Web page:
(Image courtesy of SolarWorld.)
Chinese manufacturing is paradoxical.
Pick up any random manufactured object and you’ll most likely find that it was made in China. Yet despite—or perhaps because of—the prolific nature of Chinese manufacturing, many Chinese industries are viewed with suspicion, if not outright hostility.
Steel is the best example. Last year, US stainless steel producers filed antidumping and countervailing duty petitions against Chinese imports. The global glut of Chinese steel has also been cited as the cause of significant layoffs the US steel industry. In fact, China has produced so much excess steel that President Trump could use it to make enough rebar for 3,527 walls spanning the US-Mexico border.
The steel industry is a venerable US institution, but even relatively nascent industries are reportedly feeling the effects of China’s trade policies.
According to a recent statement from SolarWorld, one of the largest US crystalline-silicon solar manufacturers, “China’s trade aggression in the solar sector is a textbook example of how the country—employing an arsenal of price dumping, massive subsidization, cyber-espionage and closed markets—has used unfair trade as a battering ram to try to wipe out a US industry and its employment.”
As with steel, the issue—according to the company—is that Chinese solar prices are below the cost of US production. SolarWorld has also stated that China’s state-financed overcapacities triple domestic demand, and would be enough to supply the global market for solar products 1.3 times over.
“China’s continued violation of international trade laws must be addressed,” said Juergen Stein, US president of SolarWorld. “We have used all legal means available to us since 2011 to right these wrongs. For the sake of the solar industry in the West, it is now time for stiffer, more concerted action.”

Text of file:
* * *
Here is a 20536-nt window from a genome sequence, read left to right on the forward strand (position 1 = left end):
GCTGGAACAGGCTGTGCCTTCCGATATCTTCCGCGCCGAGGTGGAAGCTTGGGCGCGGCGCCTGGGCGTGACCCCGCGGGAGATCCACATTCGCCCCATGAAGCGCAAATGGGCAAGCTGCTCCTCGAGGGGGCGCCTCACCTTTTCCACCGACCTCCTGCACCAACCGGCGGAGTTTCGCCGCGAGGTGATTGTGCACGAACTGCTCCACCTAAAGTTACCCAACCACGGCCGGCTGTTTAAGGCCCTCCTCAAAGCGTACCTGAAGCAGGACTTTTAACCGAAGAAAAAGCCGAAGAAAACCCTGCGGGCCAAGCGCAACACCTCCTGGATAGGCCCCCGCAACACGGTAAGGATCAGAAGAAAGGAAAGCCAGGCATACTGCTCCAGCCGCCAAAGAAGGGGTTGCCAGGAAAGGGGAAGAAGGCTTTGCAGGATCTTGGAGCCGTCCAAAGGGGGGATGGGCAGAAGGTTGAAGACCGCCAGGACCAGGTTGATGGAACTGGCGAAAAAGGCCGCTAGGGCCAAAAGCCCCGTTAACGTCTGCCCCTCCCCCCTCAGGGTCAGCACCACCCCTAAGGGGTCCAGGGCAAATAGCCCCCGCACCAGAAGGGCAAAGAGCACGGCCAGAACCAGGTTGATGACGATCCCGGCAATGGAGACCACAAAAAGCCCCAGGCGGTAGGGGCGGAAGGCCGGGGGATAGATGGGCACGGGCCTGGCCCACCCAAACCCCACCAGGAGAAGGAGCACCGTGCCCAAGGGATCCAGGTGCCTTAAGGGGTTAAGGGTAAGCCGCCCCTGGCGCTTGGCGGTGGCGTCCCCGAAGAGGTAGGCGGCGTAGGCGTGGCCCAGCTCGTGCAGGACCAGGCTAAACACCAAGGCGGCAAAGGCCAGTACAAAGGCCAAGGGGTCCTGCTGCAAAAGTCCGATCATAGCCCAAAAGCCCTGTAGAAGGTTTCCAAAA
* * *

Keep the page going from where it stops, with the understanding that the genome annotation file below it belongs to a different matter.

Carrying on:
“The US and European markets are the industry’s seats of innovation,” Stein continued. “To see them undermined as a matter of policy by a foreign, nonmarket government is unacceptable. It’s too late for thousands of jobs that have been lost. But it’s not too late for this industry to return to creating breakthroughs and jobs.”
Stanford Study Calls for US Solar Policy Reform
Interestingly, a recent study from Stanford University’s Steyer-Taylor Center for Energy Policy and Finance concluded that China and the United States should work more closely together, with each country capitalizing on its particular strengths.
"China's solar industry and market is grossly misunderstood in the West," said scholar-in-residence, Jeffery Ball. "The goal for the United States should not be to beat China. It should be to play to the US’ comparative advantages—to craft policies to reduce the cost of solar power for the benefit of the world and, in the process, for the benefit of the US."
For example, the researchers suggested that the federal government should revise a policy which requires those who accept US federal funding for solar R&D to promise to manufacture the resulting technologies "substantially" in the US.
Although this policy was created in an effort to bolster US solar manufacturing jobs, the researchers found that it may instead diminish the quality of federally funded solar research. Ultimately, they argued that solar R&D has a greater long-term economic value to the US than solar manufacturing.
SolarWorld would presumably disagree.
What do you think? Can the US compete with Chinese solar manufacturing, or is cooperation the better path forward? Comment below.